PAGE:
For contractors and small construction businesses, calculating profit isn’t always straightforward. Unlike product retailers, these companies provide a service using labor, materials and equipment to clients to earn their income. There are a significant number of other direct and indirect costs to consider too, making profit calculations quite a challenge.
Working with an accountant is a common practice in the sector. However, the utilization of reliable and efficient construction management software that integrates all cost and income-generating activities can monitor your company’s transactions very efficiently—helping you calculate profit margins more accurately.
Before using the software, it helps if you have a solid grasp of what profit margin means as a construction business owner. Consider the tips below to ensure that you are calculating yours accurately and operating to the level that is acceptable to you.
1. Understand The Basics
Income generally means any amount of cash gained from a business transaction, while profit or margin means the amount of money left following specific expense deductions divided by revenue. Without proper knowledge of what constitutes profit and expense, it’s hard for any business, including construction companies, to develop a realistic view of its financial performance.
As such, construction companies must learn to identify and compute overhead expenses and markups effectively. These two are the main factors that impact a construction company’s profitability.
Overhead expenses refer to the costs of doing business which means they cause income reductions. On the other hand, markups refer to the additional costs contractors must charge to cover their costs and earn profit from the materials and services provided. Learn more about these concepts and understand how accounting for profit margin works in a construction company.
2. Learn To Calculate Different Types Of Profit
After learning the basics, entrepreneurs must know the different types of profit and how to arrive at correct figures even without the help of an accountant.
- Gross profit/margin- refers to the total amount earned minus the costs of goods sold or COGS divided by revenue. The term applies to manufacturing costs, raw materials, and labor fees in the construction sector.
Gross profit calculation: Total income – Cost of goods or services sold
Gross profit margin percentage: Gross profit / total revenue x 100
- Overhead/Operating profit- represents the revenue left after the cost of doing business or overhead costs have been deducted from the gross profit. Recurring expenses such as rent, insurance, and employees’ payroll are included in the overhead costs.
Operating profit calculation: Revenue – Overhead Costs – Cost of Goods Sold (COGS) – Other Day-to-Day Expenses
- Net profit- Also called net income or bottom line, it refers to what’s left after cash inflows and outflows have been considered.
Net profit computation: Gross Revenue – Business Overhead and Taxes
Net profit margin: Gross Profit – Business Overhead and Taxes / Total Revenue x 100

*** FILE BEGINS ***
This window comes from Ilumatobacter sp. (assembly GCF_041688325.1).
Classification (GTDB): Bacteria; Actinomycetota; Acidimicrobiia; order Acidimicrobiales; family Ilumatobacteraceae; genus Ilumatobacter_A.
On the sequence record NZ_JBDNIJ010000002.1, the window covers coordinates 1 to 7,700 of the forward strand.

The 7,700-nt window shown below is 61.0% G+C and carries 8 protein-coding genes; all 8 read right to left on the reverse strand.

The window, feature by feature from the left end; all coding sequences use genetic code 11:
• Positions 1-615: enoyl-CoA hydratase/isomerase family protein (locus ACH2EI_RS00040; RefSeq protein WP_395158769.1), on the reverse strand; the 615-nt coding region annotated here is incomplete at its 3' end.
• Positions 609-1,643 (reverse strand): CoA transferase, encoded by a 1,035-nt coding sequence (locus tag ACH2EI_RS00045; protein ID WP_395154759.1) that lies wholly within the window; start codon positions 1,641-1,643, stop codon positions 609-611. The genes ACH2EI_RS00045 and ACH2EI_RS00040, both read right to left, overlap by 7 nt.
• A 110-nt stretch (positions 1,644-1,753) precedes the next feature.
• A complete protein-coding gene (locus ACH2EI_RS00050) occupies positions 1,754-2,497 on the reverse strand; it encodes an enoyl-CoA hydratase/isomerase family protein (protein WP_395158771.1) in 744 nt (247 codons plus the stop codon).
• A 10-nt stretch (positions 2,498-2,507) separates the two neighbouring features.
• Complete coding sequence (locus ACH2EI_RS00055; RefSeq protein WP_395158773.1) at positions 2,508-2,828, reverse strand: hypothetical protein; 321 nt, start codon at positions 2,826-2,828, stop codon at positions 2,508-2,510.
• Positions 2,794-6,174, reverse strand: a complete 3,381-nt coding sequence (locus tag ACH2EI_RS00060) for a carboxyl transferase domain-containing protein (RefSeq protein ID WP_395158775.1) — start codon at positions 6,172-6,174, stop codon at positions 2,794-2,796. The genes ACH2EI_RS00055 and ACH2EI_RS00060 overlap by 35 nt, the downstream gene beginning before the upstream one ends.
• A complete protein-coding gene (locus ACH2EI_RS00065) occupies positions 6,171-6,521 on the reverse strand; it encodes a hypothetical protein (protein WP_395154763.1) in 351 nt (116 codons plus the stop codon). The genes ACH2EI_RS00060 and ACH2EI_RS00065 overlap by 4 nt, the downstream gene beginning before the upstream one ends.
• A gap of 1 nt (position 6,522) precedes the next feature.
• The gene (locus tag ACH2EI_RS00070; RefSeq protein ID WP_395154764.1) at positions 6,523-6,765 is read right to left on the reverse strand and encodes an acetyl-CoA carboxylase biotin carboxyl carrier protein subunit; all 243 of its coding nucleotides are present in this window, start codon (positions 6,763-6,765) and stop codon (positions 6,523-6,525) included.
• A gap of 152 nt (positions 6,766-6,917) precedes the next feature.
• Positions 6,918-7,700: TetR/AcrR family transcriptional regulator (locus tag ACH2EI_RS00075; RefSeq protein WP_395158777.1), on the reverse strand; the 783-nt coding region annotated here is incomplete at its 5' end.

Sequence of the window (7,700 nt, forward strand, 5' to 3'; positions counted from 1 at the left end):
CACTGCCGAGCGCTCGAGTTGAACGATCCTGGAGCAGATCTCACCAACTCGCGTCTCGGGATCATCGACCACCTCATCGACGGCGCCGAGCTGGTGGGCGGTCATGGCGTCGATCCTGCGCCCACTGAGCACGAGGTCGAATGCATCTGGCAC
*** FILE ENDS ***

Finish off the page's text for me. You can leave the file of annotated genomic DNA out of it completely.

Your company’s net profit is an indicator of your business’ financial health. As such, owners must have concrete figures for gross revenues and overhead expenses to calculate a realistic amount.
3. Know Your Actual Overhead Figures
Ideally, every company should project its operating expenses to know how much it needs to keep the business afloat. Along the way, organizations must ensure not to spend past their monthly or yearly operating budget.
For contractors, labor, material, and subcontractor fees are considered direct costs as they’re directly tied to the project. Rent, taxes, and insurance are indirect costs, including administrative spending to complete particular tasks.
Overheads can also be considered a business investment that one has to spend to yield returns. For instance, some construction companies set a goal of earning anywhere from 20% to 50% of their pre-tax net profit return. If a business expects to spend USD$300,000 yearly, it can set its net profit amount from USD$60,000 to USD$150,000.
4. Review Your Cash Flow
In identifying operational costs, it’s necessary to look at your cash flow to spot any other expenses impacting your profit margin. Account receivables or transactions that have been done but aren’t paid yet are considered sales revenue and should be added to the net profit. Inversely, excluding your account payables, such as debts, taxes, and other financial obligations can render inaccurate net profit margin figures.
5. Automate Your Accounting System
There are several financial considerations involved in running a construction business. For instance, contractors don’t just provide materials and pay for the labor costs of installers and technicians. In most cases, they’ll have to rent equipment and pay for electricity and fuel for this. Similarly, labor costs don’t only cover an employee’s hourly or monthly salaries. These include health and worker’s compensation, insurance, and other benefits. The cost of logistics such as fuel, vehicle maintenance, and repairs need to be included in the calculation too.
With the said things in mind, it helps to have software that integrates all activities and expenses to better monitor your business cash flow. Ultimately, materials, labor, and equipment costs are easier to calculate with available figures from the software.
Generating income is essential to any business. And high-profit margins ensure the sustainability of a construction company.
Understanding these key business components is crucial in calculating profit margins with better precision. Most importantly, the figures enable you to identify the profitable cost of every construction project. Without these, contractors will find it challenging to arrive at reasonable bids and projected earnings, increasing the risk of undercharging and business failure.